CACX (or possibly PPGX) - 21 cars, 2 lots 1936-1937
CALX - 3 cars, 3 lots 1927-1934
CILX (Canada) - 2 cars, 2 lots 1932, 1945 90, 92, and 450
C&NW 10864
DAX - 23 cars, 11 lots 1928-1946 309
DUPX - 15 cars, 3 lots 1926-1933 9010
EGBX 208 (Electro Bleaching Gas Co)
GCX - 26 cars, 1 lot, built 1948
GWEX - 8 cars, 2 lots 1927-1928
HOKX - 8 cars, 2 lots 1925-1926 (Hooker Chemicals), 211-213, 380, 385-387, 389, 391
JCIX 122, 131, 1136, 1137
MA? 365 (Mathieson) - Can't see all of reporting marks
MALX - 10 cars, 1 lot, built 1925
MONX - 7 cars, 3 lots 1932-1936
PPGX 121
PSMX - 32 cars, 12 lots 1924-1948 (Pennsylvania Salt) 1001, 1003, 1005-1033
RTCX 340
SHPX - 101 cars, 16 lots 1937-1948 (lessees - Westvaco, DuPont, Diamond Chemical, likely others)
SPX - 44 cars, 11 lots 1927-1948 (Solvay Process Co.) 854
TELX - 1 car, 1 lot, built 1930
TENX - 4 cars, 1 lot, built 1949 (for sulphur dioxide containers)
USAX 16503 (US Army)
UTLX 80000-80003 - Believed to be former CILX 90-93. Renumbered in 1956

VCSX 212
VSX - 15 cars, 5 lots 1924-1929
WCX - 1 car, 1 lot, built 1930? (unsure about this order)





Old Santa Fe Flat Cars

Garth Groff and Sally Sanford
 

Good friends,

Back in the late 1980s I discovered the remains of the Nelson & Albemarle Railroad, and its owner Alberene Stone Corporation in Schuyler, Virginia (the real-life Walton's Mountain of TV fame). The then-owner let me prowl around his property (yeah, I know liability, but this guy was known to walk around with a primed stick of dynamite sticking out of his shirt pocket).

I discovered that there were three ancient flat cars still in the plant. After the Nelson & Albemarle was abandoned in 1962, a short stretch of track was left intact between the factory and its associated machine shop for moving heavy machinery that might need repair. Three flatcars were retained, along with a small Plymouth locomotive. The locomotive was scrapped around 1967, but the flat cars were still in the weeds when I saw them around 1986 or 1987. I don't know if they are still there. The operation was sold to a Finish company around 1989, and they did some clean-up work on the property. I did mention to the Finish manager that these three cars would be welcome in any railroad museum, but my guess is they were scrapped.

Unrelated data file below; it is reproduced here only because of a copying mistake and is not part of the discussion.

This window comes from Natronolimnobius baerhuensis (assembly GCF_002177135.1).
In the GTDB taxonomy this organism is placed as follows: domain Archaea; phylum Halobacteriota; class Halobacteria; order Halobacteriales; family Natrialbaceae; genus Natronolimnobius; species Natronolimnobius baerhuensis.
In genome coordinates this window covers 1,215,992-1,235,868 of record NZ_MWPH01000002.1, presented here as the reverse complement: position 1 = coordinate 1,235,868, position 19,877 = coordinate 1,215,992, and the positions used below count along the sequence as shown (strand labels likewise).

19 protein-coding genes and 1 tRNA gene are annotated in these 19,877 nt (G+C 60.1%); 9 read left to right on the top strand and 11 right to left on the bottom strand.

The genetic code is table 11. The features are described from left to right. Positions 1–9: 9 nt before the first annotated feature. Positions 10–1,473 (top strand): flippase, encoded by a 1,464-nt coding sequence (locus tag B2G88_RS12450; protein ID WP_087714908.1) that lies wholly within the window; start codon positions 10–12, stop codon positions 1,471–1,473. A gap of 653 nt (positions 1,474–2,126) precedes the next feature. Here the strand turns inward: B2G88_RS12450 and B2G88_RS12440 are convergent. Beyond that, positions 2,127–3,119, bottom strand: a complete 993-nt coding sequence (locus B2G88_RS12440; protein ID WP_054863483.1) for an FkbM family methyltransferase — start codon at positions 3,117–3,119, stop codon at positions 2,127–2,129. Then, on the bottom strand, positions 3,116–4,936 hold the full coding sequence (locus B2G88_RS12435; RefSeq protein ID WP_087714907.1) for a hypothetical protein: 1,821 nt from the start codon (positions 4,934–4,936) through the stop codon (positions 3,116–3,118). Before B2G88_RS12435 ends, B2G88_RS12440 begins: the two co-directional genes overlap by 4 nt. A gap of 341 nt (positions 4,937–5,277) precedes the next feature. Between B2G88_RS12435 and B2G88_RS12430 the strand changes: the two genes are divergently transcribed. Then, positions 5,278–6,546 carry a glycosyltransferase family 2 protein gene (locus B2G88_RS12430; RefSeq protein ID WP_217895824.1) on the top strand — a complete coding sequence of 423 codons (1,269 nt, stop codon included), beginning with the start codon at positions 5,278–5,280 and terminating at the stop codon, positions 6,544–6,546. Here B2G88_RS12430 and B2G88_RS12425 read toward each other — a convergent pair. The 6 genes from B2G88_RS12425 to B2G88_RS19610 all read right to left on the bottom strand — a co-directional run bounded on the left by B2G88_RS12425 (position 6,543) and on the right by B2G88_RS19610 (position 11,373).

One car was partially identifiable by the stake pockets which had ATSF CM 1921 cast into them. All three were still on arch bar trucks, which suggests they were on the property before WWII.

I have attached two photos of the car with the Santa Fe stake pockets for your commentary and approval. I would be curious to know what class the Santa Fe car was from, though I'm not sure all three were from the same source. They were very hard to inspect and photograph in the brush.

I'm going to head down that way one of these days and will see if by some miracle the cars are still there. Another miracle will be if they let me into the plant.

Yours Aye,

Mungo Napier, Laird of Mallard Lodge  🦆


Re: Santa Fe Freight Near Victorville - Mystery Loads

 

There were 2 "tanks" on each flat car. Have to agree that those loads were redwood pipes since they were in such extensive use back then.
Andy Jackson
Santa Fe Springs CA



Re: Fw: [RealSTMFC] Santa Fe Freight Near Victorville - Mystery Loads

Steve Salotti
 

Hi Chuck,
I believe the load you are remembering was a cable load made by the Okonite Company in Paterson New Jersey for a cable line on the west coast.  The train was 13 Erie gons, and safety chains were welded between all of the cars.  As you said, it wound in tight circles in each car and then continuously into the next. I remember  it since Okonite was on the NYS&W and I model that plant on my layout (but not that train).
Steve Salotti